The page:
Crossing the bar means many things to many people. Alfred Lord Tennyson’s beautiful poem always makes me cry with its promise and its farewell.
A bar crossing can be the start of an adventure or the finish, where safe harbour and family and friends beckon. It can be a treacherous bar, with currents and eddies ready to snare the unwary, or a glassy calm mirror with only welcome in its waters. Whatever its meaning, today we made our first crossing in Roo Bin Esque.
The Wide Bay Bar at the bottom of Fraser Island has a reputation as being irascible and occasionally petulant so we set off at 5 am from our mooring at Mooloolaba and headed north to catch the afternoon high tide. Sunrise didn’t disappoint.
With following winds we made good speed up past the Sunshine Coast and the Tewantin Coloured Sands. I found time to write, (and perhaps have a nap or two – bobbing along in Roo is very soothing.) GW kept interrupting as we finally had dolphins pay us a visit, a boat manage to be on opposite tack and hell bent on holding his course, and of course the scenery kept needing attention.
But eventually we arrived at the start of the crossing. With lifejackets on, including Zeus, hatches all battened down, sails stowed and motors at the ready we began our crossing.
Roo Bin Esque is a stately kind of vessel. She reminds me of a well corseted matron in full flight with her chin up, but with a sexy little wiggle and a twinkle in her eye. (In fact she reminds me of one friend’s mother in particular!!) She steamed through the bar with nary a flutter of her eyelids and forty minutes later we sailed peacefully into the Sandy Straits. It was almost an anticlimax except that, like so many things on this voyage, it was our first crossing, our first test of vessel and sailors. Zeus passed with flying colours as did Roo.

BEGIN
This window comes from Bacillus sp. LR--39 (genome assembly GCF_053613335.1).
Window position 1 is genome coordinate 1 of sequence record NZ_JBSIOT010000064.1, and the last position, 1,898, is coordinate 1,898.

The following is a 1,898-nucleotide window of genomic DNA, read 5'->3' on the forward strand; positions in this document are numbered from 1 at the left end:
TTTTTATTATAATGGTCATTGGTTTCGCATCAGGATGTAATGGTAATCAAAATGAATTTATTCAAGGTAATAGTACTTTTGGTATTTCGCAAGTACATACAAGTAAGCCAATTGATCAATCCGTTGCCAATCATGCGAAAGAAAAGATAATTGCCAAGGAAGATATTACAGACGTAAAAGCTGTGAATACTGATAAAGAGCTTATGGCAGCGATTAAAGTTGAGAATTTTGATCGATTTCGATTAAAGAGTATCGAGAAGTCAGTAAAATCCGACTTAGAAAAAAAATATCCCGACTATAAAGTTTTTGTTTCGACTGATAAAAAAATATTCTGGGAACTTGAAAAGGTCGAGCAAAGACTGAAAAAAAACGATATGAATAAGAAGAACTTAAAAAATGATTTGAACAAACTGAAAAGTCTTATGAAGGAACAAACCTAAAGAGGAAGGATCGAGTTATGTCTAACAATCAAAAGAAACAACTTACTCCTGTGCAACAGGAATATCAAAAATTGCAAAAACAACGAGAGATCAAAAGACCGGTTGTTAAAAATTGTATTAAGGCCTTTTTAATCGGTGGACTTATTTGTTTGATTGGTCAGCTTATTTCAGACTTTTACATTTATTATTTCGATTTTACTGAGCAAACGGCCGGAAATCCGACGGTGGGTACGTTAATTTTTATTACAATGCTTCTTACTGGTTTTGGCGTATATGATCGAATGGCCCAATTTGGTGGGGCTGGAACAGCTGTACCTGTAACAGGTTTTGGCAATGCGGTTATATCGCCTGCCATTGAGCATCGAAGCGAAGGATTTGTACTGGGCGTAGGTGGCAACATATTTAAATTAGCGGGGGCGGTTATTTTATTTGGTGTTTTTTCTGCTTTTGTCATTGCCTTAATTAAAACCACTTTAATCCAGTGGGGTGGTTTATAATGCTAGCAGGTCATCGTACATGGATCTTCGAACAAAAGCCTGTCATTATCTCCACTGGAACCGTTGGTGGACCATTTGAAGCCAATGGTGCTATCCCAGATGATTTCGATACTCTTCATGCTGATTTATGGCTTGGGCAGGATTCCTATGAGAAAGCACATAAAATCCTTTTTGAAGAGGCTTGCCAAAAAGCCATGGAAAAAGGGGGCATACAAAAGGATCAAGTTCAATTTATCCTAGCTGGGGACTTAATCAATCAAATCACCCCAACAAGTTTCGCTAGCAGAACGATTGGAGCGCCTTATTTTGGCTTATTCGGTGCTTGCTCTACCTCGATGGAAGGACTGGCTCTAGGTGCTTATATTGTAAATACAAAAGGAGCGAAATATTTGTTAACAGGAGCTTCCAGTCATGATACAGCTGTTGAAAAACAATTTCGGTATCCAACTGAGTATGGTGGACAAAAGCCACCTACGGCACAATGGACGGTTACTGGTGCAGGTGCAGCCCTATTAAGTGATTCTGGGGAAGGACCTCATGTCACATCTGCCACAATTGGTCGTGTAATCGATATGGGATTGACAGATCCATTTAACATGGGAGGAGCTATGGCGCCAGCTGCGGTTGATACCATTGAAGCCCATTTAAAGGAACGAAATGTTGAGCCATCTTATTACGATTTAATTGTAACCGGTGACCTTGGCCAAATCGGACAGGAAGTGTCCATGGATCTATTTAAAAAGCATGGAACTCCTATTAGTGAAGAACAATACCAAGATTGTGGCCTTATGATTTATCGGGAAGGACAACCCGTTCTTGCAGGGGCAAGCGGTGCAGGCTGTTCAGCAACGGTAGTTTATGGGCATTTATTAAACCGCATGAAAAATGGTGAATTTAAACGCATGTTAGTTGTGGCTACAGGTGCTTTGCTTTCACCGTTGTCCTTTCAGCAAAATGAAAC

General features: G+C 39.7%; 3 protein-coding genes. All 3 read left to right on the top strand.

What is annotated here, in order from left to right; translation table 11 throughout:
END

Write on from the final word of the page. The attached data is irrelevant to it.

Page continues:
Today’s crossing was the continuation of our journey, the promise of tomorrow, another step in our adventure. We’ll have many more bars to cross, metaphorical and actual, and no doubt some of those will be hairy, exhilarating and treacherous. For now we’ve ticked that box. It’s dinner time and GW’s on duty. Left overs are on the menu.
Mother Nature provided another beautiful end to the day.
21 thoughts on “Crossing the bar”
Looks like you are having a magical time – enjoy!
And congrats on crossing the bar – many people wont – but you did so Yeah!!!!!
Sandy, that’s lovely. I hadn’t heard it before at all. It’s very apt.
Cathy, that’s another beautiful poem by John Masefield. So evocative.
We read the Crossing of the Bar at my dad’s funeral as well. As an old marine engineer it was one of his favourites.
Cathryn, it is magical. We’re bobbing tonight hearing turtles breathe around us and the ripples of fish jumping. Heaven 🙂
I took a walk along a path that led me to the sea,
In a haven moored with lines of gold a ship awaited me.